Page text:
Why is My Fish Tank Cloudy?

One of the most common issues with fish tanks is cloudy water. In most people’s minds, the ideal aquarium has crystal clear water, and as such many attempt to use chemical products such as water clarifiers in order to reestablish water clarity on their aquarium. However, that may be only hiding the symptoms of a bigger problem that can affect the health of your fish, so your goal should be to fix the underlying causes of a cloudy fish tank. There are many possible causes of cloudy aquarium water, from the setup and age of the tank to the maintenance routine and even outside influences.

When Cloudy Aquarium Water Is Normal

If you make a really big water change, or after first filling up your aquarium, the water can look very cloudy. However, it is not so much a milky cloudiness as a silvery one. The reason for that are the microscopic water bubbles that form and remain suspended in the water. It will make your aquarium look light silvery, not dull and dark, and it’s no cause for worry. After a few hours it will dissipate on its own as the bubbles either dissolve or float out to the surface.

New Aquarium With Cloudy Water

Cloudy or milky water is very common in newly set up aquariums that are undergoing the cycling process, particularly at the end of the cycle. This may make your aquarium look less than tidy, but will clear on its own once the bacterial colonies in the tank achieve balance. It is actually a good sign that your tank has finished cycling if your aquarium seemingly clears overnight.

If you just added a lot of fish to the tank, you may be having a mini-cycle. Do not try to use water clarifiers to fix this, and instead opt for extra water changes (10% to 15% twice a week) until the tank becomes stable again.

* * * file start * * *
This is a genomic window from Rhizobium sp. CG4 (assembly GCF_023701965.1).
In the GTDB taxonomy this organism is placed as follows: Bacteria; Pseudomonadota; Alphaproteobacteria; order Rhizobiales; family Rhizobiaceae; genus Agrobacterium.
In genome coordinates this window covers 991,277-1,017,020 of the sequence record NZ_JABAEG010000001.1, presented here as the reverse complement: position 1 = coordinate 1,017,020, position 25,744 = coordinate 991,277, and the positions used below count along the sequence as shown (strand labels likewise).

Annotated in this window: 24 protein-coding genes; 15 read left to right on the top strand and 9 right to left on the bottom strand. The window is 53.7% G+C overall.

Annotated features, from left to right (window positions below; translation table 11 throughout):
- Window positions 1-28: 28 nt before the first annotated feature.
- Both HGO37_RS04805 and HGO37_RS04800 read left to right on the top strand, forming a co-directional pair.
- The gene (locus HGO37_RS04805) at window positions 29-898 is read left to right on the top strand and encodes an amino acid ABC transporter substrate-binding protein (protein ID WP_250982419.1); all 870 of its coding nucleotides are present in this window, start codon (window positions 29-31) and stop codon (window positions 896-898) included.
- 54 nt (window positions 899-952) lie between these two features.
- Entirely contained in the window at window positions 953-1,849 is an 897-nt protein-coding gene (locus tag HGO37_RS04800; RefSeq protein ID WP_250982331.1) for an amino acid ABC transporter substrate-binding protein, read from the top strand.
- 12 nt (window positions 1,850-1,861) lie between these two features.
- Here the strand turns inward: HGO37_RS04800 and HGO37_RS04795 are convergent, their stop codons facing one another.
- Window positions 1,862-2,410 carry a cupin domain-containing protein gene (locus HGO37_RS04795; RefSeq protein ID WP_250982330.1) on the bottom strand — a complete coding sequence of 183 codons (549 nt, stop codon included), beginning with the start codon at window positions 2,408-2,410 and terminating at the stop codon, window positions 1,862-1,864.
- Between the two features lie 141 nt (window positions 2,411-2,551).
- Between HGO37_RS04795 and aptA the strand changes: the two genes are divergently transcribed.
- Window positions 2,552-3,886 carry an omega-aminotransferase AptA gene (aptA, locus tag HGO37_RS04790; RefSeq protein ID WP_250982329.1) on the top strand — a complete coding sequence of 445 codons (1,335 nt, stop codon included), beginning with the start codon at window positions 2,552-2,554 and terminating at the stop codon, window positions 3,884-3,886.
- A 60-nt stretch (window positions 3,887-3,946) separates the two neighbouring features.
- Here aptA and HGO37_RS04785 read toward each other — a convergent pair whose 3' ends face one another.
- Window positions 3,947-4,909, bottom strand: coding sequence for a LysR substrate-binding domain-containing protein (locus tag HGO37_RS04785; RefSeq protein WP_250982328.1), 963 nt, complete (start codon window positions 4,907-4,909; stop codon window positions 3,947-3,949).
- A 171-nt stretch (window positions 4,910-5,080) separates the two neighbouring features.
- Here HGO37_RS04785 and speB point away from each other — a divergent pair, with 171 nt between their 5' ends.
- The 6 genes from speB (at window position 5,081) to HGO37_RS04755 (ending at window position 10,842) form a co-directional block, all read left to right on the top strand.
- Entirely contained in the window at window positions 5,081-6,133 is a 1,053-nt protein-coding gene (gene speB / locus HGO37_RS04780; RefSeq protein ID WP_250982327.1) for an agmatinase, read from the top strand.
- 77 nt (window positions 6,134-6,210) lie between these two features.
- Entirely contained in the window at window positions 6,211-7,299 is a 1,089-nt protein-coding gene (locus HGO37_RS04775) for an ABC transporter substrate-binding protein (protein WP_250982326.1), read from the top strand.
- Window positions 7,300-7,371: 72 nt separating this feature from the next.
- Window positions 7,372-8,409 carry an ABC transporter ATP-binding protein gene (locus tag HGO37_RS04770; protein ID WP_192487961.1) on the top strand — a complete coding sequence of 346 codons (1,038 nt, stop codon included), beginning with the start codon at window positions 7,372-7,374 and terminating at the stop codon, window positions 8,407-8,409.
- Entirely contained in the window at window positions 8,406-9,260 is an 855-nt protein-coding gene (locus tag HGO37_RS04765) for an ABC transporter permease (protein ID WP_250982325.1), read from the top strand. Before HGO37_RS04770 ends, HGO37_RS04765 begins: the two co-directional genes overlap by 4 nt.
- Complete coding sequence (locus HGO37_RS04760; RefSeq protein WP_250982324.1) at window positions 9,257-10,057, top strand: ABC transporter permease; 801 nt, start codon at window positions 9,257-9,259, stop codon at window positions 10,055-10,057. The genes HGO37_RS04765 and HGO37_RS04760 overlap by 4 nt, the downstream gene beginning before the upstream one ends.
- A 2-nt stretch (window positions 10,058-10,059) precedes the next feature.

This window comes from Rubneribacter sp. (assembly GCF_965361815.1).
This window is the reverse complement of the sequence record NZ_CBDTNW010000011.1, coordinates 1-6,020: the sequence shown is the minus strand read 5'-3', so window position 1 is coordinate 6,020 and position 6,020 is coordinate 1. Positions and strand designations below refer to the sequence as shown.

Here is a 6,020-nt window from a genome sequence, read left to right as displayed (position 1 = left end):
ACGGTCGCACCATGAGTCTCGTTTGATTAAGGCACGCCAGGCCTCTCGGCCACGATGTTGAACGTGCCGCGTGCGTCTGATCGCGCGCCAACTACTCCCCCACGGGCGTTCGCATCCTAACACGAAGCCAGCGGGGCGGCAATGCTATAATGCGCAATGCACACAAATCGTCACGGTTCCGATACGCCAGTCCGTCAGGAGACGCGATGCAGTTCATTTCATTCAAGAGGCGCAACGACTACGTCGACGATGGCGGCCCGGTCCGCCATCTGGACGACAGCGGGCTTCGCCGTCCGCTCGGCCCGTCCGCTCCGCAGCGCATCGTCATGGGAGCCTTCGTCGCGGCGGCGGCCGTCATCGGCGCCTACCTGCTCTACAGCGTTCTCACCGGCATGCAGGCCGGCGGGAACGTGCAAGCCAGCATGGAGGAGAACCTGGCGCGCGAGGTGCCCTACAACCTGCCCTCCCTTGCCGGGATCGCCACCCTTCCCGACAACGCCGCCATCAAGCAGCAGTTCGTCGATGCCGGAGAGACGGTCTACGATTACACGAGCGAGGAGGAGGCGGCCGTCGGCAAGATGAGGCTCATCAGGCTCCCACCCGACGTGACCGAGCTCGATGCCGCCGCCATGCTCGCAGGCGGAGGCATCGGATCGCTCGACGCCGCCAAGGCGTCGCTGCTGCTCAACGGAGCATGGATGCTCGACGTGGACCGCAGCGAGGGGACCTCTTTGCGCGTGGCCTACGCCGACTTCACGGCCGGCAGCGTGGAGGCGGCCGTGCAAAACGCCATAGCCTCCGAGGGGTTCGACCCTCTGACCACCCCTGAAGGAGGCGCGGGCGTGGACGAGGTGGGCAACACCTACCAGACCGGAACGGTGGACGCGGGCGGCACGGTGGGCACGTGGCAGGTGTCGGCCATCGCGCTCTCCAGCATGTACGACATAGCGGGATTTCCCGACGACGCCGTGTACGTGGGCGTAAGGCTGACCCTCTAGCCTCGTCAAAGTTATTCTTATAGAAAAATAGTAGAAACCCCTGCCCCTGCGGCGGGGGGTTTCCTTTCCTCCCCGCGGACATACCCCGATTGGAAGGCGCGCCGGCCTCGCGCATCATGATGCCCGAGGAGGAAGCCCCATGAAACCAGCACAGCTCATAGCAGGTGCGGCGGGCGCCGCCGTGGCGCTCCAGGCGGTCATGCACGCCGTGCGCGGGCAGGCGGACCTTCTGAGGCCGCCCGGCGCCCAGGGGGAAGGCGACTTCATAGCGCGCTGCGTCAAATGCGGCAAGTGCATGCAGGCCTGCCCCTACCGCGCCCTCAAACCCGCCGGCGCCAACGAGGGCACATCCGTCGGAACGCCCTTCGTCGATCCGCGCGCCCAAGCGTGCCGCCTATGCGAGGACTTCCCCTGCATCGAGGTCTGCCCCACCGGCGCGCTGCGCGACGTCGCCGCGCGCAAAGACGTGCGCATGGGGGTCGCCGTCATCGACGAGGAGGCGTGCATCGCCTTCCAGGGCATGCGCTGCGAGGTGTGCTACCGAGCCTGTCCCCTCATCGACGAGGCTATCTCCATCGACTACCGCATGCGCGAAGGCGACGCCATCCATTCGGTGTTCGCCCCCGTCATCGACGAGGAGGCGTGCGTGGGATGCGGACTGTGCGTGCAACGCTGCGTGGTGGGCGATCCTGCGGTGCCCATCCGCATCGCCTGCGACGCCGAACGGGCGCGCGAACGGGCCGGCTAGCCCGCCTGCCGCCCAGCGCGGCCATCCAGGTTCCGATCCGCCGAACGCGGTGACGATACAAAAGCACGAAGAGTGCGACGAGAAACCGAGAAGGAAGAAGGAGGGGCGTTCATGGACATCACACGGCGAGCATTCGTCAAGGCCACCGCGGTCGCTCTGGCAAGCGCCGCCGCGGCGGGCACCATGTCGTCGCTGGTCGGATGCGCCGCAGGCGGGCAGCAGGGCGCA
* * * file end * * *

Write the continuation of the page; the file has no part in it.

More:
Cloudy Water After Redecorating Fish Tank

If you just added new items to your tank, milky water can be caused by inadequately rinsing it under running tap water. This can apply to filters, decorations and even gravel which hasn’t been properly cleaned. Technically your filter will remove most of the suspended debris, along with your regular water changes. This is why a new tank should be left alone for a couple of days before starting to cycle it, so the filters can remove any particulates coming from the gravel and the decoration.

Did you confirm that all your decorative items are aquarium safe? You can’t just put any piece of rock or garden decoration into an aquarium, as most will be either treated with harmful chemicals or could dissolve in water creating the cloudiness. If the water in your aquarium turns any colour not white then this is most likely the culprit.

Check every piece of decoration or rock for bits that are soft or loose, flaking off paint or any sort of discolouration or damage. If you added real shells or coral skeletons, or even reef sand, keep in mind that they will dissolve and increase the pH and the hardness. This is perfect for a marine aquarium, pretty common for a Rift Lake Cichlids tank, and bad for almost everybody else.

Only buy aquarium decoration from pet stores, and choose only pieces that are marked as aquarium safe. Otherwise you risk harming your fish and the water quality in your aquarium.